The Holy Spirit descends on Jesus at his baptism in the form of a dove, the gospels say. Scholars like Luke Timothy Johnson in his commentary on St. Luke’s gospel seem puzzled by the description. What’s the explanation? “Such is the nature of symbols–all are possible,” Johnson writes.
May I hazard an explanation? Doves are regular visitors at my window and at our bird-feeder outside. I notice how confident and unafraid they seem to be, so different from the nervous sparrows flitting from place to place. As far as I can see, the doves are without the usual signs of power, sharp talons and strong wings. What’s their secret?
St. Gregory of Nyssa seems to point to a fearless love in his Commentary on the Song of Songs:
“When love has entirely cast out fear, and fear has been transformed into love, then the unity brought by our Savior will be realized, for all will be united with one another through their union with the supreme Good. They will possess the perfection ascribed to the dove, according to our interpretation of the text “one alone is my dove, my perfect one.”
A fearless, humble love, unafraid of chaos, brings peace. Is that why Noah chose the dove to go into the world engulfed by the flood and not a lion or an eagle? Such is the nature of symbols–all explanations are possible. We could use that kind of fearlessness today, couldn’t we?
Behind the Chair of St. Peter in the Vatican Basilica in Rome, the artist Bernini created a beautiful alabaster window where a steady light pours into the dark church through the image of the Holy Spirit, in the hovering form of a dove. Light is also a favorite sign of the Holy Spirit.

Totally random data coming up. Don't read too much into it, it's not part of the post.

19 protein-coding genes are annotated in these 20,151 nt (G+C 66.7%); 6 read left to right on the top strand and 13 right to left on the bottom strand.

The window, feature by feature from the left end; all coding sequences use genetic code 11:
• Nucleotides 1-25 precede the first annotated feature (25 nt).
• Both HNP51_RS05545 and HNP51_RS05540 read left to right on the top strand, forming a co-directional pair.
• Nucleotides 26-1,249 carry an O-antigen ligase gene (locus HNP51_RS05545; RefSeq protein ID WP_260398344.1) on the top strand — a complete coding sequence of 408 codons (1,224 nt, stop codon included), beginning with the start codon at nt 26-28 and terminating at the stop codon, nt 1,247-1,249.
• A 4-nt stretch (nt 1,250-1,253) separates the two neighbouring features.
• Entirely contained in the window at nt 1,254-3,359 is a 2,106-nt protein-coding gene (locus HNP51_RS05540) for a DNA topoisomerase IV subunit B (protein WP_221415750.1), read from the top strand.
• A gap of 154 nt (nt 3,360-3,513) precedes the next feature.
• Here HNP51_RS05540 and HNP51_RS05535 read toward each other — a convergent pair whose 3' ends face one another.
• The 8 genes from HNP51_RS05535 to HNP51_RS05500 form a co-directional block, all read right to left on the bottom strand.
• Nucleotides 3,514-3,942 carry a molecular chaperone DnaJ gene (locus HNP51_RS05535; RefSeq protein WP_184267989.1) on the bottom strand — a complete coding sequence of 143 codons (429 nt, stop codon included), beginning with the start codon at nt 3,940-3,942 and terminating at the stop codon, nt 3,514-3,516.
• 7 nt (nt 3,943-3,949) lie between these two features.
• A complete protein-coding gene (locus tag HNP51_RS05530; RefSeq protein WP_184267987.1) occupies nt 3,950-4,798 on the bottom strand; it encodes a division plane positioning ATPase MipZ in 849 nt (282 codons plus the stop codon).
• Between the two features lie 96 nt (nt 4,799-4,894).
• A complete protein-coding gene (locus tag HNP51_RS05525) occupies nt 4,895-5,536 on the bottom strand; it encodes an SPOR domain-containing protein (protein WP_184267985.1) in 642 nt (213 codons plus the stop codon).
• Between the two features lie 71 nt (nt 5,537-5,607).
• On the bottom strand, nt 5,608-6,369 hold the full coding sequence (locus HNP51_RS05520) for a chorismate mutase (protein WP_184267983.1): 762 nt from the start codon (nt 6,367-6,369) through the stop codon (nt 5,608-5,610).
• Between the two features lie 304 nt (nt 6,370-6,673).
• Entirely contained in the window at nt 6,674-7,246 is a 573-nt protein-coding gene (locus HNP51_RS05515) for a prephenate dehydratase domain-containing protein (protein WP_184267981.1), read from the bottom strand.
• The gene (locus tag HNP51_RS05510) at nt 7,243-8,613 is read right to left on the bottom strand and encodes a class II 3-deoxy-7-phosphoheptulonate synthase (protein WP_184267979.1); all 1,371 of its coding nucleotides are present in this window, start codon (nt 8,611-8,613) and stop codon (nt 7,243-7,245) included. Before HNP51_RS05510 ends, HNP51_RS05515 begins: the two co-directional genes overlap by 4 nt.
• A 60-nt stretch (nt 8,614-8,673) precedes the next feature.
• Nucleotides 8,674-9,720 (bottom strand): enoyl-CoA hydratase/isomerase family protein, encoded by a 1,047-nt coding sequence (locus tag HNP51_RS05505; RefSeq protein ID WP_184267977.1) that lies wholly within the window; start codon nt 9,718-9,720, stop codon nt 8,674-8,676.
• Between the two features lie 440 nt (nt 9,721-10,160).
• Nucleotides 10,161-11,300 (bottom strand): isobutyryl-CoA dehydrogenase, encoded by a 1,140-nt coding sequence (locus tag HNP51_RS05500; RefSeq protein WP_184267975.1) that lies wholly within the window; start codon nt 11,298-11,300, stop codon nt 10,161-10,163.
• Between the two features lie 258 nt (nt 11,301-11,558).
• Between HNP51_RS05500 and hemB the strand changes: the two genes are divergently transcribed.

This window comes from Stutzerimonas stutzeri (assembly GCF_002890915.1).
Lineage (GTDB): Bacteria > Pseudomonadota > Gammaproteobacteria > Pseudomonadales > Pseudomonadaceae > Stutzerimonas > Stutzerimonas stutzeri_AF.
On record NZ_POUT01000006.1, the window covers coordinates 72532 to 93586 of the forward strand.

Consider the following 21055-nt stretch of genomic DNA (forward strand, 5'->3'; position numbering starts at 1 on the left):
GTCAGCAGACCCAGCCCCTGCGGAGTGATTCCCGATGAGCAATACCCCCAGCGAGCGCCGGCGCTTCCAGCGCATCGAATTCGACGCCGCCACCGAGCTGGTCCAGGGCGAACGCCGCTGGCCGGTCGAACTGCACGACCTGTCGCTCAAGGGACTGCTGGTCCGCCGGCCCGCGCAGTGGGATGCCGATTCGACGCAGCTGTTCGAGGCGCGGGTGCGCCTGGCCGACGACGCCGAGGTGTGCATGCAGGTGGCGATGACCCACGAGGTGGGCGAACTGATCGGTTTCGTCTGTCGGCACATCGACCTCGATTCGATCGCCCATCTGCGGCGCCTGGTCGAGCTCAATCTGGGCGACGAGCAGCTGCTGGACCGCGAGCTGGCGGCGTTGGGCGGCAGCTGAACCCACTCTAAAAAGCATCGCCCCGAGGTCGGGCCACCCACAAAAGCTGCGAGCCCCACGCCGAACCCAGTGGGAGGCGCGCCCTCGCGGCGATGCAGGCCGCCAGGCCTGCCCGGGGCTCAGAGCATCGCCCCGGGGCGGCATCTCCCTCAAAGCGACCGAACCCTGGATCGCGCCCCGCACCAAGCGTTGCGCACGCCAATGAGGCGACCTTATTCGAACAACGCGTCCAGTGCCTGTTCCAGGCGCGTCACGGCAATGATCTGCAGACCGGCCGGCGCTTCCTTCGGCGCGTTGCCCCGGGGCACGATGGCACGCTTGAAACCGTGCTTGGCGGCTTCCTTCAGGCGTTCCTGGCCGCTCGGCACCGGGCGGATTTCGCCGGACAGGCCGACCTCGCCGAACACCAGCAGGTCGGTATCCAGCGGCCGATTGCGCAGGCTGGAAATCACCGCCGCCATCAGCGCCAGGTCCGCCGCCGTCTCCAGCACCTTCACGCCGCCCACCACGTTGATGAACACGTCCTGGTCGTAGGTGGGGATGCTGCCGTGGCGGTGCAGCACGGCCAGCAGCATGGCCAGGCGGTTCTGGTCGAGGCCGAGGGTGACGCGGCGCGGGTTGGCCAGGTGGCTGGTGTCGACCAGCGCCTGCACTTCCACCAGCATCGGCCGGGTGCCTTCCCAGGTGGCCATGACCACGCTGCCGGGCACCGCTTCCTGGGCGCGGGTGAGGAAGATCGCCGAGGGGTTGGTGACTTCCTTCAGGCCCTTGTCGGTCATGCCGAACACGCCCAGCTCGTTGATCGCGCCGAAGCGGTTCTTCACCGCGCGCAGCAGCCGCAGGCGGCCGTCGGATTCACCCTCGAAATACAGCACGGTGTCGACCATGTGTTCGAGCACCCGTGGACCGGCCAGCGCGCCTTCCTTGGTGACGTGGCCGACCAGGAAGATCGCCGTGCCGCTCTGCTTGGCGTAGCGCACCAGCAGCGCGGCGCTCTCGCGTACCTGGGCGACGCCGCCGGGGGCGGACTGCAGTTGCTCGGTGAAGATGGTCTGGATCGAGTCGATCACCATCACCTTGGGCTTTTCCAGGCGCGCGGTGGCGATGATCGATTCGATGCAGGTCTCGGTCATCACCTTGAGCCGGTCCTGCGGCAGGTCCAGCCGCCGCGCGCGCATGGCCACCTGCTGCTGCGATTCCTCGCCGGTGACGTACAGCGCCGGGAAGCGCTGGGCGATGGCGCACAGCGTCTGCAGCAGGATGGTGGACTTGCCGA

Day by day, the light comes quietly through the window. Day by day, the Holy Spirit dispenses light for the moment, graces for the world that is now. As Jesus promised, the Holy Spirit dwells with us, his final gift.
The Feast of Pentecost is this Sunday.
Dear Fr. Victor- Back in the late 1970’s I was at a Charismatic Prayer Conference at the Meadowlands, led by Fr. Jim Ferry, may he rest in peace.
He was a wonderful man and you spoke about him in a homily one Sunday after you had gone to his funeral. The Holy Spirit was the focus of the Charismatic Renewal, and as Fr. Jim was closing the conference with the final prayer, from out of nowhere a beautiful white dove flew over the stadium in circles a couple of times. The crowd gasped in unison. I get chills writing this. Thank you for your beautiful reflection. Gloria
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Doves are gentle creatures. A devoted pair live in my area and come to visit several times a day. The male (I suppose) walks calmly and boldly right up to the edge of my courtyard during my Morning Prayer, bobs his head, and I coo “good morning, Dovey.”
We learn from God’s creatures and creation.Thanks, Jo.
Another beautiful reflection. I marvel your faithfulness in seeing “The Light” in every turn. Your faith encourages me to try harder. Thank you for being there. Harry
I once spoke to my friend, an old squirrel, about the Sacraments –
he got so excited and ran into a hollow in his tree and
came back holding some acorns, an owl feather,
and a ribbon he had found.
And I just smiled and said, “Yes, dear,
everything imparts His grace.”
– Saint Francis of Assisi
Thank you for remninding me that “All is possible, day by day, grace is given”